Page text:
Photo Credit: Brumpost

Measuring the amount of matters that makes up the whole universe can be hard. The only known fact is that almost all the universe’s matter-energy density comprises of three forces. The first is the dark energy, while the other two being dark matters, both dark and normal. The dark energy is the unrecognizable force that drives the universe far apart from within itself. The dark energy makes the universe expand sporadically.

Measuring the amount of these three forces accurately can be very challenging, but scientists declared they have done one of the most accurate measurements in order to determine the amount of matter.

According to their calculations, addition of the normal matter and the dark matter is about 31.5% of the matter-energy density of the universe, while the dark energy remaining is about 68.5%.

Astronomer Mohammed Abdullah of the university of California, Riverside and the National Research Institute of and Geophysics in Egypt said that” If all the matter in the universe were spread across space evenly, the matter would correspond to an average mass density equal to only about six hydrogen atoms per cubic meter.”
We know 80 percent of matter comprises of dark matter, most of this matter does not consist of hydrogen atoms but instead it comprises of a type of matter which cosmologists don’t understand yet. ”

A clearer understanding of the expansion rate will further improve our understanding of the Universe as a whole.

A group of scientists led by Abdullah used a procedure that is based on movement of you things around in galaxy clusters in groups of up to thousands of galaxies gravitationally joined together.

Galaxy clusters is one of the best equipments for measuring matter in the Universe, because they comprise of matter that has come together over a long period of time, which is about 13.8 billion years under gravity.

The amount of clusters we can identify in a volume of space is extremely sensitive to the number of matter, so figuring them out can give a reasonable measurement. But, counting them can be very challenging.

Abdullah said “A higher percentage of matter would result in more clusters. ”

“The goldilocks challenge for our team was to measure the number of clusters and then determine which answer was ‘just right’. But it is difficult to measure the mass of any galaxy cluster accurately because most of the matter is dark so we can’t see it with telescopes.” he added.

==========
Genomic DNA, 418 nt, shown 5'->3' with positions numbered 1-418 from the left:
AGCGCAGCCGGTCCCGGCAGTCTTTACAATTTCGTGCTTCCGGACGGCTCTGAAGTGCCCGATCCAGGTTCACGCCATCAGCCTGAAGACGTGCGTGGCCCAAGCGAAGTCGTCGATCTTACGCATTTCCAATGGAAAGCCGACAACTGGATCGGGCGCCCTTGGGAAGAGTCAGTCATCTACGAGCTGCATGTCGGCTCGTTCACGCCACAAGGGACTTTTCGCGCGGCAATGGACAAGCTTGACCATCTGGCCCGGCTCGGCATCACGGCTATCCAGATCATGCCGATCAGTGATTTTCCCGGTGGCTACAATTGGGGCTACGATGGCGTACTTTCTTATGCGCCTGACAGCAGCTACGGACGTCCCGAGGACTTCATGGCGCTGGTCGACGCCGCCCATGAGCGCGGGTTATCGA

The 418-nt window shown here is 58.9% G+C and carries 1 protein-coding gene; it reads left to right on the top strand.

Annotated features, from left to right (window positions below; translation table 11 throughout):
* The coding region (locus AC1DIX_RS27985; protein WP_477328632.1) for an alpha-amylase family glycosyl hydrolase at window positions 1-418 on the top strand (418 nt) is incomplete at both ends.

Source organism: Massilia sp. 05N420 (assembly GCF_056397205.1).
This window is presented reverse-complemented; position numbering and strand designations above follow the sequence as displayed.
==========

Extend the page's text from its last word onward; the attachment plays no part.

The researchers were able to figure out the challenge with a procedure known as GalWeight. The GalWeight is done by using the orbits of the galaxies in and around a cluster to identify which galaxies belong to any identified cluster or which does not belong with more than 98% accuracy.

According to the researchers , the GalWeight procedure provides a more accurate census of the identified cluster, this will lead to a more correct calculation.

Astronomer Anatoly Klypin of New Mexico State University explained that “A huge advantage of using our GalWeight galaxy orbit technique was that our team was able to determine a mass for each cluster individually rather than rely on more indirect, statistical methods. ”

The researchers also applied a technique to data acquired by the Sloan Digital Sky Survey, and then made a catalogue of galaxy clusters. They were then differentiated with numerical simulations of galaxies in order to figure out the amount of matter in the Universe.

The team later came up with a result which was in close agreement with the measurements of the universe’s matter-energy density. They calculated 31.5 percent matter and 68.5 percent dark energy .

“We have succeeded in making one of the most precise measurements ever made using the galaxy cluster technique,” said astronomer Gillian Wilson of UC Riverside.

“Moreover, this is the first use of the galaxy orbit technique which has obtained a value in agreement with those obtained by teams who used noncluster techniques such as cosmic microwave background anisotropies, baryon acoustic oscillations, Type Ia Supernovae or gravitational lensing.


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